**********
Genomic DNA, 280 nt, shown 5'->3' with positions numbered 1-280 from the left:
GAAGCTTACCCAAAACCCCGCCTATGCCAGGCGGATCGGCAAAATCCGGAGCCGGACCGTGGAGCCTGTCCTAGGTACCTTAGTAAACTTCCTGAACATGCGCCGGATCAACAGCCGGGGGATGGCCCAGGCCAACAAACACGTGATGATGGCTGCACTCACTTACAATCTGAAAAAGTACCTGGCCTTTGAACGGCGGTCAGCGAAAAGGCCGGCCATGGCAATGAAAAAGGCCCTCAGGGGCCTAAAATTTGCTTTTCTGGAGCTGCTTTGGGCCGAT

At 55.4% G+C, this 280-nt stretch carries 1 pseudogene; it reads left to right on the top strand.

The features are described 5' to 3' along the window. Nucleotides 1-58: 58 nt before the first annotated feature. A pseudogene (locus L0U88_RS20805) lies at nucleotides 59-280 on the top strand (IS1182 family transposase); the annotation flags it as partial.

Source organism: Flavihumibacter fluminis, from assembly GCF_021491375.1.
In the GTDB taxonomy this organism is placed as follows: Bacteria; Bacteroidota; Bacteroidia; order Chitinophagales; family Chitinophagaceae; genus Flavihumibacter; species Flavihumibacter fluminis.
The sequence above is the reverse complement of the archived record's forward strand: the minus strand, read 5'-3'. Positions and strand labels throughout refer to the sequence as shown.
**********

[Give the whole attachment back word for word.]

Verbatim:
Genomic DNA, 280 nt, shown 5'->3' with positions numbered 1-280 from the left:
GAAGCTTACCCAAAACCCCGCCTATGCCAGGCGGATCGGCAAAATCCGGAGCCGGACCGTGGAGCCTGTCCTAGGTACCTTAGTAAACTTCCTGAACATGCGCCGGATCAACAGCCGGGGGATGGCCCAGGCCAACAAACACGTGATGATGGCTGCACTCACTTACAATCTGAAAAAGTACCTGGCCTTTGAACGGCGGTCAGCGAAAAGGCCGGCCATGGCAATGAAAAAGGCCCTCAGGGGCCTAAAATTTGCTTTTCTGGAGCTGCTTTGGGCCGAT

At 55.4% G+C, this 280-nt stretch carries 1 pseudogene; it reads left to right on the top strand.

The features are described 5' to 3' along the window. Nucleotides 1-58: 58 nt before the first annotated feature. A pseudogene (locus L0U88_RS20805) lies at nucleotides 59-280 on the top strand (IS1182 family transposase); the annotation flags it as partial.

Source organism: Flavihumibacter fluminis, from assembly GCF_021491375.1.
In the GTDB taxonomy this organism is placed as follows: Bacteria; Bacteroidota; Bacteroidia; order Chitinophagales; family Chitinophagaceae; genus Flavihumibacter; species Flavihumibacter fluminis.
The sequence above is the reverse complement of the archived record's forward strand: the minus strand, read 5'-3'. Positions and strand labels throughout refer to the sequence as shown.